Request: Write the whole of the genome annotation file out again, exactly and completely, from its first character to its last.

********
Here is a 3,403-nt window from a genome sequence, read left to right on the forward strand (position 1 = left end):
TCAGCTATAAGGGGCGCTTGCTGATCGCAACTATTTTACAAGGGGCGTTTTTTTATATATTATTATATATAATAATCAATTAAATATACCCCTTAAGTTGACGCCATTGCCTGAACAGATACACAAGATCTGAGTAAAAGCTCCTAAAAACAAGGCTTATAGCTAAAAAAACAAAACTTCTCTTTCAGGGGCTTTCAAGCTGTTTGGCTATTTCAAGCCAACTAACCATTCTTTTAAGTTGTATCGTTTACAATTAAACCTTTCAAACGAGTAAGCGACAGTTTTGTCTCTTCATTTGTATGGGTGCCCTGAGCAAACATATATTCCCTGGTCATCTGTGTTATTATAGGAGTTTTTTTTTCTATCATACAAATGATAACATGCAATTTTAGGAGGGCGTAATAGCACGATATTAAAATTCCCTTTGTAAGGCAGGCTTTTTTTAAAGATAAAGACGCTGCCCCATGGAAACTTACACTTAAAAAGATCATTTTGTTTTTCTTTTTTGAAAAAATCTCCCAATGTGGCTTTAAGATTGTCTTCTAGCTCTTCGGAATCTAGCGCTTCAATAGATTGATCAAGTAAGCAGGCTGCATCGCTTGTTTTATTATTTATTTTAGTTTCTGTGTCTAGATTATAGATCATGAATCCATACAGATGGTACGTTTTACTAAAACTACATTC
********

Here is a 3,403-nt window from a genome sequence, read left to right on the forward strand (position 1 = left end):
TCAGCTATAAGGGGCGCTTGCTGATCGCAACTATTTTACAAGGGGCGTTTTTTTATATATTATTATATATAATAATCAATTAAATATACCCCTTAAGTTGACGCCATTGCCTGAACAGATACACAAGATCTGAGTAAAAGCTCCTAAAAACAAGGCTTATAGCTAAAAAAACAAAACTTCTCTTTCAGGGGCTTTCAAGCTGTTTGGCTATTTCAAGCCAACTAACCATTCTTTTAAGTTGTATCGTTTACAATTAAACCTTTCAAACGAGTAAGCGACAGTTTTGTCTCTTCATTTGTATGGGTGCCCTGAGCAAACATATATTCCCTGGTCATCTGTGTTATTATAGGAGTTTTTTTTTCTATCATACAAATGATAACATGCAATTTTAGGAGGGCGTAATAGCACGATATTAAAATTCCCTTTGTAAGGCAGGCTTTTTTTAAAGATAAAGACGCTGCCCCATGGAAACTTACACTTAAAAAGATCATTTTGTTTTTCTTTTTTGAAAAAATCTCCCAATGTGGCTTTAAGATTGTCTTCTAGCTCTTCGGAATCTAGCGCTTCAATAGATTGATCAAGTAAGCAGGCTGCATCGCTTGTTTTATTATTTATTTTAGTTTCTGTGTCTAGATTATAGATCATGAATCCATACAGATGGTACGTTTTACTAAAACTACATTC